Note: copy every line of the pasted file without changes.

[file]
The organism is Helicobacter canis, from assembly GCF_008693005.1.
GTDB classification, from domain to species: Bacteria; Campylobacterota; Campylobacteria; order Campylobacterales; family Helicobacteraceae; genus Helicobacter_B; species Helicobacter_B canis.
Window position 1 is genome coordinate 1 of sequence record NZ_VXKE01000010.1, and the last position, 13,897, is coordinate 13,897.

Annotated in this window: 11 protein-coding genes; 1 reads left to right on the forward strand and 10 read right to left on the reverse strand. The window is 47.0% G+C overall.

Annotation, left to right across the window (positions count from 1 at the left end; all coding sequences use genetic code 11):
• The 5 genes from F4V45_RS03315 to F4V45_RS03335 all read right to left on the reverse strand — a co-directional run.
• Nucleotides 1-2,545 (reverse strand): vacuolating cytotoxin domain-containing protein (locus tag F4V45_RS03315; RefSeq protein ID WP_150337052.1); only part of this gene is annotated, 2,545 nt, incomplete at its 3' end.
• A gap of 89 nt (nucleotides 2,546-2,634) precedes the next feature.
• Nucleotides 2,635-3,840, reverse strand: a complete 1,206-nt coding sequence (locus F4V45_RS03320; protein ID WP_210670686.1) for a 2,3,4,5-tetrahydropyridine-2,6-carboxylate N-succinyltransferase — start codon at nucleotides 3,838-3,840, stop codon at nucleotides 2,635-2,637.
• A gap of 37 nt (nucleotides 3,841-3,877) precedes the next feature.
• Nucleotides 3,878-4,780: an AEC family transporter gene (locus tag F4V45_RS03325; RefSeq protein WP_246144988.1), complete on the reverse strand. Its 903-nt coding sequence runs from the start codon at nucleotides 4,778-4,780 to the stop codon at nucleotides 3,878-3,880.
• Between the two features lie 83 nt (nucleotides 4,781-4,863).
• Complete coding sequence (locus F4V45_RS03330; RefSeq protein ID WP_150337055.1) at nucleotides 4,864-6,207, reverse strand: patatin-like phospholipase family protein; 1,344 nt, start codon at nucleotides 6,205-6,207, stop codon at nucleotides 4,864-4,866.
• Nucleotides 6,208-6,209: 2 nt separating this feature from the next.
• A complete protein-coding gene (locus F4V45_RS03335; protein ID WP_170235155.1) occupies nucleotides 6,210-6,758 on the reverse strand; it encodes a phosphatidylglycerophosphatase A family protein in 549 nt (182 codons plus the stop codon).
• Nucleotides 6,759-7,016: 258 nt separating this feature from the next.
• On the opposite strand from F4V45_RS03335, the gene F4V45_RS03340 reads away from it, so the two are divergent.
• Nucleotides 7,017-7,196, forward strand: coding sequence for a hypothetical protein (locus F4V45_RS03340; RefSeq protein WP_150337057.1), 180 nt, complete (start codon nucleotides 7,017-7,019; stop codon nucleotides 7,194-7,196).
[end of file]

The organism is Helicobacter canis, from assembly GCF_008693005.1.
GTDB classification, from domain to species: Bacteria; Campylobacterota; Campylobacteria; order Campylobacterales; family Helicobacteraceae; genus Helicobacter_B; species Helicobacter_B canis.
Window position 1 is genome coordinate 1 of sequence record NZ_VXKE01000010.1, and the last position, 13,897, is coordinate 13,897.

Annotated in this window: 11 protein-coding genes; 1 reads left to right on the forward strand and 10 read right to left on the reverse strand. The window is 47.0% G+C overall.

Annotation, left to right across the window (positions count from 1 at the left end; all coding sequences use genetic code 11):
• The 5 genes from F4V45_RS03315 to F4V45_RS03335 all read right to left on the reverse strand — a co-directional run.
• Nucleotides 1-2,545 (reverse strand): vacuolating cytotoxin domain-containing protein (locus tag F4V45_RS03315; RefSeq protein ID WP_150337052.1); only part of this gene is annotated, 2,545 nt, incomplete at its 3' end.
• A gap of 89 nt (nucleotides 2,546-2,634) precedes the next feature.
• Nucleotides 2,635-3,840, reverse strand: a complete 1,206-nt coding sequence (locus F4V45_RS03320; protein ID WP_210670686.1) for a 2,3,4,5-tetrahydropyridine-2,6-carboxylate N-succinyltransferase — start codon at nucleotides 3,838-3,840, stop codon at nucleotides 2,635-2,637.
• A gap of 37 nt (nucleotides 3,841-3,877) precedes the next feature.
• Nucleotides 3,878-4,780: an AEC family transporter gene (locus tag F4V45_RS03325; RefSeq protein WP_246144988.1), complete on the reverse strand. Its 903-nt coding sequence runs from the start codon at nucleotides 4,778-4,780 to the stop codon at nucleotides 3,878-3,880.
• Between the two features lie 83 nt (nucleotides 4,781-4,863).
• Complete coding sequence (locus F4V45_RS03330; RefSeq protein ID WP_150337055.1) at nucleotides 4,864-6,207, reverse strand: patatin-like phospholipase family protein; 1,344 nt, start codon at nucleotides 6,205-6,207, stop codon at nucleotides 4,864-4,866.
• Nucleotides 6,208-6,209: 2 nt separating this feature from the next.
• A complete protein-coding gene (locus F4V45_RS03335; protein ID WP_170235155.1) occupies nucleotides 6,210-6,758 on the reverse strand; it encodes a phosphatidylglycerophosphatase A family protein in 549 nt (182 codons plus the stop codon).
• Nucleotides 6,759-7,016: 258 nt separating this feature from the next.
• On the opposite strand from F4V45_RS03335, the gene F4V45_RS03340 reads away from it, so the two are divergent.
• Nucleotides 7,017-7,196, forward strand: coding sequence for a hypothetical protein (locus F4V45_RS03340; RefSeq protein WP_150337057.1), 180 nt, complete (start codon nucleotides 7,017-7,019; stop codon nucleotides 7,194-7,196).